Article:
Johnny Cash – “Hurt”
I remember when this video came out and was blown away by the transparency of what it set out to accomplish. I was familiar with the Nine Inch Nails original, and was intrigued that JC had not only cut it, but shot the video. This video traces his roots from materialism, to sin, to brokenness, and back to grace. Additionally, this is one of the best music videos I have ever seen in my life. It is symbolic and simple in the most provocative of ways. A portrayal of art. Considering this was released just months before the death of both he and his wife, June Carter Cash maximizes the impact of what the song conveys and speaks. “Vanity, vanity..” are the echoes of Solomon. The Gospel is worth dying for when you see it fully lit.
Dr. Russell Moore comments:
Cash’s haunting music video for the song features faded film shots of his youthful glory days—complete with the images of friends and colleagues, once at the height of their fame, who are now dead. As the camera pans Cash’s wizened, wrinkled face, he sings about the awful reality of death and the vanity of fame: “What have I become? My sweetest friend / Everyone I know goes away in the end / You could have it all / My empire of dirt / I will let you down, I will make you hurt.”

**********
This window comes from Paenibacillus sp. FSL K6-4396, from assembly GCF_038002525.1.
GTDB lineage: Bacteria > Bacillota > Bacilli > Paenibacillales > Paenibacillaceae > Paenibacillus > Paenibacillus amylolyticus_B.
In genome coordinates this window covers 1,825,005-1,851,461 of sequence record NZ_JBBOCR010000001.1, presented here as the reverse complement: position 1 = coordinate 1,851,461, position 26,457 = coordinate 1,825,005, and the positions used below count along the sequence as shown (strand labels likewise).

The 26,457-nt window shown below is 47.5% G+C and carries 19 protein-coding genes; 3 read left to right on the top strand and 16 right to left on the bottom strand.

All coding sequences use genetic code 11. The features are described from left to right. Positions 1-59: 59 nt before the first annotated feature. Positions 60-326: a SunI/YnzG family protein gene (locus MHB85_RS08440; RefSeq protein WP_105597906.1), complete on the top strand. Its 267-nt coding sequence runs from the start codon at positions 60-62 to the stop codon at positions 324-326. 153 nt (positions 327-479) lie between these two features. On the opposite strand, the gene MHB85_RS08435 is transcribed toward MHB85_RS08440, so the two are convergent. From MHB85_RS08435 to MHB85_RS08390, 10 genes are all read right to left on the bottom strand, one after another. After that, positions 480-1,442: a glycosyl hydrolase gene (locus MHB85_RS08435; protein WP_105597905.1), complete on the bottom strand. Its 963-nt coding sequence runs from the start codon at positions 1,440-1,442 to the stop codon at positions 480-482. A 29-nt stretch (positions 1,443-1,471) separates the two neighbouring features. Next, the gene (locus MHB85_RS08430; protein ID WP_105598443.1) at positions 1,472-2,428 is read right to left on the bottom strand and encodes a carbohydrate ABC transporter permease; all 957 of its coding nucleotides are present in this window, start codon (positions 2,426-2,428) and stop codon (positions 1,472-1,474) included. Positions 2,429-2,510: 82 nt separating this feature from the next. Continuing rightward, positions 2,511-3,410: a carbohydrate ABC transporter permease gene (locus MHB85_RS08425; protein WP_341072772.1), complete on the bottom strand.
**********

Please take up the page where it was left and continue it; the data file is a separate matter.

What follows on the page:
Whereas, the Nine Inch Nails delivered “Hurt” as straight nihilism, Cash gives it a twist—ending the video with the scenes of crucifixion, which, for Cash, was (and still is) the only answer to the inevitability of suffering and pain.
The video of “Hurt” communicated exactly what the dying Cash seemed to understand, echoing Solomon of old: wealth, celebrity, fame, all of it is vanity in the maw of the grave. By contrasting images of the young celebrated Cash with images of the old, gasping, arthritic Cash, his “House of Cash” closed down and boarded over, the video turned then to what Cash saw as the only real alternative to his empire of dirt: the cross of Christ Jesus.
Touche, Dr. Moore. More “Cash” value for our theology.